If you cannot afford to pay up front, another way ACX arranges payment is through Royalty Share. This means that the author pays nothing up front, which in principal is a wonderful thing. However, narrators need to pay bills too, so not many well-known performers are willing to wait for the possibility of payment further down the line. With Royalty Share, Audible take their 60 percent share of sales, and the remaining 40 percent is split between the author and the narrator. Any proceeds from the $50 Bounty program would be split too.

This photo by Alsterkoralle on Pixabay. Photo at top of page by Marcion Media on Pixabay.

Auditions: Finding a Narrator

The audition process is vital in helping you find your perfect narrator. Again, ACX offers several ways for you to be matched with narrators. You can search for narrators on the site and listen to samples with specific ranges of accents—young, old, male, female, etc., and contact any narrator you like via the site’s messaging system. Also, narrator’s email details/websites are listed, so if there is anyone you particularly like you can contact them directly off site, via email, and ask if they would like to audition.

It’s important to know what the production setup is for your narrator. Are they working from a home studio, or do they have to pay for recording and mastering at an independent studio? Narrators who have home studios are in a better position to work swiftly, because they don’t have to book/pay for studio time to do the audition sample. Personally, I feel uneasy about expecting any creative to spend money to try and get a gig. Therefore, I am much more comfortable with narrators who use home studios than those who have to pay for recording time, especially when they might not be suitable at all and end up out of pocket.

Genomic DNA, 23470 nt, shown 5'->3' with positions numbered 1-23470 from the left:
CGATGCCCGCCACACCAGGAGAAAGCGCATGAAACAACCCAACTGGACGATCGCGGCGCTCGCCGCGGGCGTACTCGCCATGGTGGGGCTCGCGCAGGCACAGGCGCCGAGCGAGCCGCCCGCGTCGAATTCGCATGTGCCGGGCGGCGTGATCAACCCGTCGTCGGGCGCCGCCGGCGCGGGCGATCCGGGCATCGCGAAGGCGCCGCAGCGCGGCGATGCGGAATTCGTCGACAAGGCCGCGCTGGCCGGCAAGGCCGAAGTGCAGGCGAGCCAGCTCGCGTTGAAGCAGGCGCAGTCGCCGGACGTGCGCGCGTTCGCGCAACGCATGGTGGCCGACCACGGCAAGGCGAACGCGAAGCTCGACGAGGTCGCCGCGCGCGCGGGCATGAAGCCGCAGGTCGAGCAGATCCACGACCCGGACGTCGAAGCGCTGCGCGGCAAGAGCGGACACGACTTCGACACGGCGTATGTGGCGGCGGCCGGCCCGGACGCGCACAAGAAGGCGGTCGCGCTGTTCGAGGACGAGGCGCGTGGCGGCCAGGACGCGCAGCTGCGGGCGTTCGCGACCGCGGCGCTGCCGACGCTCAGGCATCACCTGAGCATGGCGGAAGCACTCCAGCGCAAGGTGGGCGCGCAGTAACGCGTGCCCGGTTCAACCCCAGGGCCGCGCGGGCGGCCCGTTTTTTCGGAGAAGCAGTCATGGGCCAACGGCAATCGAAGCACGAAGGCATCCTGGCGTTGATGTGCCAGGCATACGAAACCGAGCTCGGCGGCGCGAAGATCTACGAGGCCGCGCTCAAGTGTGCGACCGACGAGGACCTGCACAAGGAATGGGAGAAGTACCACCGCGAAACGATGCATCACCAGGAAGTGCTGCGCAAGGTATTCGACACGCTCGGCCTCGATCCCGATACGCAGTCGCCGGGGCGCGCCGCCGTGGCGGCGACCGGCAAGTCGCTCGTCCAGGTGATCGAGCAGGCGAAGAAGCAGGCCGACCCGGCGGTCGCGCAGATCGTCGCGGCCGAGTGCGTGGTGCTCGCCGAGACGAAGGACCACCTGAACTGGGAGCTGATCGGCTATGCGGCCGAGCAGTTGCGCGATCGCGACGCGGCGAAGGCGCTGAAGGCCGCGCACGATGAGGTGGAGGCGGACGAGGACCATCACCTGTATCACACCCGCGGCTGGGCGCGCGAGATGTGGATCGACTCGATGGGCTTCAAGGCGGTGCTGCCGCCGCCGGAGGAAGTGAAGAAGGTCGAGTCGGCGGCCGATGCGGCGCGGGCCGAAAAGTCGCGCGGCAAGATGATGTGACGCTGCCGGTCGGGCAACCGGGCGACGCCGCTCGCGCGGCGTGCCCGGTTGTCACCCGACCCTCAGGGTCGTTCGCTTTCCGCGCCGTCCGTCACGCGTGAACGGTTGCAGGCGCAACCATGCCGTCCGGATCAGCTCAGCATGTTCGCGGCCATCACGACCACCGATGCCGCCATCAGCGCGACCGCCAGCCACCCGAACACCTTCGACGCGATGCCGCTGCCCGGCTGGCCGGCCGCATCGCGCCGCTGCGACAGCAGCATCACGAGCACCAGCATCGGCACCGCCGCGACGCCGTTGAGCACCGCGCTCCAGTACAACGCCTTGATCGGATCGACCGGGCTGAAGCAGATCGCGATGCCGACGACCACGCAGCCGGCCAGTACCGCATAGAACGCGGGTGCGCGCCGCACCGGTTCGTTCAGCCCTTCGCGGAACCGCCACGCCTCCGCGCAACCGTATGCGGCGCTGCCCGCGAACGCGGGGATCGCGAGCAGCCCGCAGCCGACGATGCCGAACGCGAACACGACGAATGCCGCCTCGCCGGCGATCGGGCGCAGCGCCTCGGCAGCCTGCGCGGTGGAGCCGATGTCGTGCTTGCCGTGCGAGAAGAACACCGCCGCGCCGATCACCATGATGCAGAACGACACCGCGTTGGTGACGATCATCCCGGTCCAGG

The ACX posting system encourages all authors to add information about their book: blurb, sales information, links to reviews, etc. The site also expects you to add a script sample that interested narrators can use for recording an audio sample.

Tell them what you want

I found that authors have to be strict and specific when explaining their needs for the project. The narrator needs to know specifically what you want. If you want a narrator who can do a Russian accent or sound female, tell them. It also helps both the author and narrator if the sample script is taken from a part of the book where several accents are required, so that the narrator can display their range, and the author gets a good idea of what they will do with the manuscript. Post no more than four pages. It is easy to get carried away and want to hear a chapter, but you will know within the first thirty seconds if the narrator is right for you, so don’t expect audition samples to cover anything more than a page or two of your story. When you listen to narrator samples, pay attention to the production quality – is the sound clear? Can you hear any background noise when you listen with ear buds? Does the narrator have good pronunciation, pacing, accents?